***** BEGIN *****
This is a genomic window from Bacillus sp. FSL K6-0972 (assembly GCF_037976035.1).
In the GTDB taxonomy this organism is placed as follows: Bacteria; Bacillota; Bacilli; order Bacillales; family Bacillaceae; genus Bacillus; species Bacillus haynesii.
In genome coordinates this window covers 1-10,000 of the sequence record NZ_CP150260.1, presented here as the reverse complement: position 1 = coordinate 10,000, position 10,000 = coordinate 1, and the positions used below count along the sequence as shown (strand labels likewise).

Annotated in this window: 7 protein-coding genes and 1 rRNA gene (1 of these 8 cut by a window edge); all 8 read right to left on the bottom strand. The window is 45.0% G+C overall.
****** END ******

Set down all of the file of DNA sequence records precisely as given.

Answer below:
This is a genomic window from Bacillus sp. FSL K6-0972 (assembly GCF_037976035.1).
In the GTDB taxonomy this organism is placed as follows: Bacteria; Bacillota; Bacilli; order Bacillales; family Bacillaceae; genus Bacillus; species Bacillus haynesii.
In genome coordinates this window covers 1-10,000 of the sequence record NZ_CP150260.1, presented here as the reverse complement: position 1 = coordinate 10,000, position 10,000 = coordinate 1, and the positions used below count along the sequence as shown (strand labels likewise).

Annotated in this window: 7 protein-coding genes and 1 rRNA gene (1 of these 8 cut by a window edge); all 8 read right to left on the bottom strand. The window is 45.0% G+C overall.